Nisbet Sinclair 1897, Bryden and Robertson 1907 and 1908.
East to West:
1. 2 ashlar square-section gatepiers. Lodge, 1897, advanced
from main W elevation, 2-storey ashlar. Ground floor 2 doors,
3 windows. 1st floor 2 windows, cornice, tall wallhead stack.
2. 1897 2-storey 9-bay offices ashlar, banded on ground
floor. Central doorway. Recessed windows with roll moulded
arrises and wooden frames. Cornice, parapet and 2 wallhead
stacks. Mansard roof, red tiles and large windows, added 1907
for drawing office. Cast-iron railings.
3. Advanced lodge, circa 1902, 2-storey (originally similar
to E lodge) with later top floor above cornice. Ashlar.
Ground floor 1 door and 1 window. 3 1st and 2nd floor
windows. 2 ashlar square-section gatepiers.
4. 2-storey 3-bay ashlar workmen's mess-room; cornice and
5. Machine shop, 1908, pressed brick, with 2 gables to the
street. Smaller gable has 6 window ground floor men's dining
room. 1st floor 5 modern windows. String course and arch
enclose blank oculus. Simple gable topped by small pediment.
6. Larger gable to W has original wide doorway, string
courses, arch projecting on corbels, blank oculus, small apex
pediment. Blank west wall, ordinary brick. Original
corrugated roof has been renewed.
Behind offices, excluding 2-storey office addition:
Bays 2-7: 1897 machine and constructing shop, 6 East-West
bays, each 30' tall with 28' spans. Steel frame with
cast-iron crane girder brackets. Brick walls with shafting
boxes. Roof of steel rings and tie-bar couples. Corrugated
Bays 8-10; 1898 sheet iron workers shop, extended probably in
1920s. 1898 Smithy, brick walls and steel tie roof.
Bays 11-13, circa 1902, 3 N-S fitting machine shops steel
framed and cast-iron brackets, slightly arched steel trusses.
1 bay contains new office.
Bay 14: 1908, tall 45' span fitting shop, steel framed, with
travelling crane. Steel truss roof.
South walls of bays 10-14, brick with tall arched gable for
bay 14. All now harled.
Statement of Special Interest
Howden's Works from 1898 to the present. Howden's "Forced
Draught" system patented 1882 achieved a great fuel
efficiency, and was fitted to the Mauritania, the Lusitania
and other ships. To concentrate on marine auxiliary
equipment, Howden needed the smaller bays erected here. Land
work was carried out after 1902, including in 1914 the
largest turbine generator in the UK. The much larger fitting
shop was added for these in 1908. A good example of buildings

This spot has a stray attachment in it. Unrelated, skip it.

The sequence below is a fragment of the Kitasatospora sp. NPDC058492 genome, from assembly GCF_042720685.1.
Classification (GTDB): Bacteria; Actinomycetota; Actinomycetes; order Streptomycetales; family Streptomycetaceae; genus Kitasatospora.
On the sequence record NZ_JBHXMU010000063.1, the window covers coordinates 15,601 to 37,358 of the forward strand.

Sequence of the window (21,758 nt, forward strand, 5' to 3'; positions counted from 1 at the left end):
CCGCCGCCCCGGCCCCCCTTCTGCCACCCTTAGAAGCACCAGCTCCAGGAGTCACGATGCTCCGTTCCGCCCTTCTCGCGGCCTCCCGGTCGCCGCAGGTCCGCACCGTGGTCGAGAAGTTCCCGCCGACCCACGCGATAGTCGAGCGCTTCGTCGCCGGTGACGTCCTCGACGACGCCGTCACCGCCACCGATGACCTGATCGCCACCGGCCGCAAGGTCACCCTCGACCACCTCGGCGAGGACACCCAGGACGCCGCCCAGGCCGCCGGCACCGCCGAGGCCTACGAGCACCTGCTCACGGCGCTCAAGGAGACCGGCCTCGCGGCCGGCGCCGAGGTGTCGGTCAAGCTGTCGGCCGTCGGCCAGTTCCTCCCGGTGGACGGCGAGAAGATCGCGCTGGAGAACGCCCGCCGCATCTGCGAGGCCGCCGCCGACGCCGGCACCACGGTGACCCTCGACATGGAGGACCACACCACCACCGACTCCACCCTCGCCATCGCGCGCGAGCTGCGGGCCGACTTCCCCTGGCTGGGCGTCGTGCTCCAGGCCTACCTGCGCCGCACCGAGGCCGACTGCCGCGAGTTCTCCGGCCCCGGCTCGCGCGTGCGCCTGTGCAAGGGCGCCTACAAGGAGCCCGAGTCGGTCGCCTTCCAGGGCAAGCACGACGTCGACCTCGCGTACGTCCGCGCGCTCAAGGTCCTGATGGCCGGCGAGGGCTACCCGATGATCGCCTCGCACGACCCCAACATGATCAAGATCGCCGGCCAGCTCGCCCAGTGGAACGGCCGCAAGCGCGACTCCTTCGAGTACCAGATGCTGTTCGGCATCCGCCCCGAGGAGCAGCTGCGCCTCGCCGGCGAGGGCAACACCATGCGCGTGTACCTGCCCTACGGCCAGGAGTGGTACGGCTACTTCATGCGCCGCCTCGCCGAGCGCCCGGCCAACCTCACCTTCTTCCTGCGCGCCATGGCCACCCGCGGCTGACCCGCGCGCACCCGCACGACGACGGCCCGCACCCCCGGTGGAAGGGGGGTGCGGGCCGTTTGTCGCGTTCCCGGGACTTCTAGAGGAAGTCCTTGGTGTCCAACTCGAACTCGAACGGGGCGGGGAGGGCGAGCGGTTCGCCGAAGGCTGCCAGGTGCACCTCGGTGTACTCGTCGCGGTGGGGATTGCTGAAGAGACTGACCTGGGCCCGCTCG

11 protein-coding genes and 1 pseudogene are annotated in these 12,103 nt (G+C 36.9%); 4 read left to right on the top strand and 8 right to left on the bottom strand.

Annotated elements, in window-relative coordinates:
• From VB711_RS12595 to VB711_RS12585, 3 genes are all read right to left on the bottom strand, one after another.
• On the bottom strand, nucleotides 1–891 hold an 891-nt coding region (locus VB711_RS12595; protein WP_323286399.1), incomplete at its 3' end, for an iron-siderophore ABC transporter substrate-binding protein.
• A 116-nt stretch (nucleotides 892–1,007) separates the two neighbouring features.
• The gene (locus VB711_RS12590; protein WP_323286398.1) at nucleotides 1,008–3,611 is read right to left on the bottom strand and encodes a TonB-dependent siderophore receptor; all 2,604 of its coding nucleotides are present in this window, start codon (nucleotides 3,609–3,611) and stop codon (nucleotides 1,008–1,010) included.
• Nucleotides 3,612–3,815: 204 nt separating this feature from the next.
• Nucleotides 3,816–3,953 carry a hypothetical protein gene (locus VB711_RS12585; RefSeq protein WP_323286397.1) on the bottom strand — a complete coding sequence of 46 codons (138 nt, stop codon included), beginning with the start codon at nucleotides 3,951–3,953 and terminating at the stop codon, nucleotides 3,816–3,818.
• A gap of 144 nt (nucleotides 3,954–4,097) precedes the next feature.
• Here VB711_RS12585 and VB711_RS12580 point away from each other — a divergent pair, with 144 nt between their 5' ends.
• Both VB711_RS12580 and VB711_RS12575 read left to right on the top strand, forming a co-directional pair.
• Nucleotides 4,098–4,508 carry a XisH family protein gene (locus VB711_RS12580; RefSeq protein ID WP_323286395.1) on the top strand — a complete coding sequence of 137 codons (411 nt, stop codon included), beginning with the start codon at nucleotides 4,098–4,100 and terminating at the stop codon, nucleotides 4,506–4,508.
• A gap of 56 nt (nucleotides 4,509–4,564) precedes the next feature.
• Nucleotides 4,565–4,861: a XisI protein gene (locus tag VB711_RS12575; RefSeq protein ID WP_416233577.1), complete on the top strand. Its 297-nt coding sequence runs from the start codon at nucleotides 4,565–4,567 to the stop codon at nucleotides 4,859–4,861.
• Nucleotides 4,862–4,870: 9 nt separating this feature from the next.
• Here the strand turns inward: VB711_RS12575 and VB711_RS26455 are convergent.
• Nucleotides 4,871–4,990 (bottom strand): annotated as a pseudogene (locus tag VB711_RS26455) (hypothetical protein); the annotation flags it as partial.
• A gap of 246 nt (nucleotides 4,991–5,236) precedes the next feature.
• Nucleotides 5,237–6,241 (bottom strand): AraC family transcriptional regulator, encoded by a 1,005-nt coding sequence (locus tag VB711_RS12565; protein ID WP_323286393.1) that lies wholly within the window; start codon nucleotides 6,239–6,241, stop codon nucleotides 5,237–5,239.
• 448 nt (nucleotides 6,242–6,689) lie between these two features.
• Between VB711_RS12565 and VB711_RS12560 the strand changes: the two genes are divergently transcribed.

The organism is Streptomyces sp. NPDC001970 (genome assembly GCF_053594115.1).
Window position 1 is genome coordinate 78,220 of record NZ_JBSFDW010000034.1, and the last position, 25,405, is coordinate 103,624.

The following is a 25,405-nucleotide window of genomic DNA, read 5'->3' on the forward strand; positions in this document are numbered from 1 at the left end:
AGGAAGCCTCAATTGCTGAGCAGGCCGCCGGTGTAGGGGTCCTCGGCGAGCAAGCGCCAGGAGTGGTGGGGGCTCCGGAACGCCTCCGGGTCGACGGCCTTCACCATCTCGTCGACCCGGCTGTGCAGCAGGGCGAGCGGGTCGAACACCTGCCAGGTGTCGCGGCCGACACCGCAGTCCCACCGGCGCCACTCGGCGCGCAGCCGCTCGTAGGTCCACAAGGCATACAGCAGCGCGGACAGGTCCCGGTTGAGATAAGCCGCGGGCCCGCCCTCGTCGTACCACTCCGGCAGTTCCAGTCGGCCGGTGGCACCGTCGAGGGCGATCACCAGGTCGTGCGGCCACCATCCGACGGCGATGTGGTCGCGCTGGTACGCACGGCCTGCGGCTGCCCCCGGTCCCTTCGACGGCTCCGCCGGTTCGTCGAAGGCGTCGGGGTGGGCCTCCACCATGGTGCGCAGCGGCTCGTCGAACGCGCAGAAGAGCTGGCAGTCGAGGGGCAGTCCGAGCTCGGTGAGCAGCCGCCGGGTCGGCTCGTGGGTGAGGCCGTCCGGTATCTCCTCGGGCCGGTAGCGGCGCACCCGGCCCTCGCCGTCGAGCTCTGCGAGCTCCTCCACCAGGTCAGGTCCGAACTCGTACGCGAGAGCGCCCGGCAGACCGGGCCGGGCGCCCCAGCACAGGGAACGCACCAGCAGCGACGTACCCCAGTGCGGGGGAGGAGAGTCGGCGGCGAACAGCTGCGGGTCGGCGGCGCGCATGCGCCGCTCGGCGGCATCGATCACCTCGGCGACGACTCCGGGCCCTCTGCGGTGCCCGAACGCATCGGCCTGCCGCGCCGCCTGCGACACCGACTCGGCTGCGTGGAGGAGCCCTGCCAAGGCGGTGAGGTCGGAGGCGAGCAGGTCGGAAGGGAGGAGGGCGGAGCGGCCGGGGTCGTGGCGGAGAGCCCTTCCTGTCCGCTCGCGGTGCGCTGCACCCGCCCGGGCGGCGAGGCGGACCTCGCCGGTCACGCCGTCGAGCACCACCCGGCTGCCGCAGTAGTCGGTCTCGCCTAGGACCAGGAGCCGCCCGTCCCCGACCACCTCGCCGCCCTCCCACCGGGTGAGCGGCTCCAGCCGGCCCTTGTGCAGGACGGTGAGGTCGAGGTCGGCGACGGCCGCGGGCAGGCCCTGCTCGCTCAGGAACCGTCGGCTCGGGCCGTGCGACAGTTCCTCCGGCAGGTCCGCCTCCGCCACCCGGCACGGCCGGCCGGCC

responding to function. The large shops to the west added
1954 and 1964, are not listed, nor is the modern addition
over W. gate, or the 2-storey office behind main office.
Historic Environment Scotland is responsible for the designation of buildings, monuments, gardens and designed landscapes and historic battlefields. We also advise Scottish Ministers on the designation of historic marine protected areas.
Listing is the way that a building or structure of special architectural or historic interest is recognised by law through the Planning (Listed Buildings and Conservation Areas) (Scotland) Act 1997.
We list buildings of special architectural or historic interest using the criteria published in the Historic Environment Scotland Policy Statement.
The statutory listing address is the legal part of the listing. The information in the listed building record gives an indication of the special architectural or historic interest of the listed building(s). It is not a definitive historical account or a complete description of the building(s). The format of the listed building record has changed over time. Earlier records may be brief and some information will not have been recorded.
Listing covers both the exterior and the interior. Listing can cover structures not mentioned which are part of the curtilage of the building, such as boundary walls, gates, gatepiers, ancillary buildings etc. The planning authority is responsible for advising on what is covered by the listing including the curtilage of a listed building. For information about curtilage see www.historicenvironment.scot. Since 1 October 2015 we have been able to exclude items from a listing. If part of a building is not listed, it will say that it is excluded in the statutory address and in the statement of special interest in the listed building record. The statement will use the word 'excluding' and quote the relevant section of the Historic Environment Scotland Act 2014. Some earlier listed building records may use the word 'excluding', but if the Act is not quoted, the record has not been revised to reflect current legislation.
If you want to alter, extend or demolish a listed building you need to contact your planning authority to see if you need listed building consent. The planning authority is the main point of contact for all applications for listed building consent.
Find out more about listing and our other designations at www.historicenvironment.scot. You can contact us on 0131 668 8716 or at email@example.com.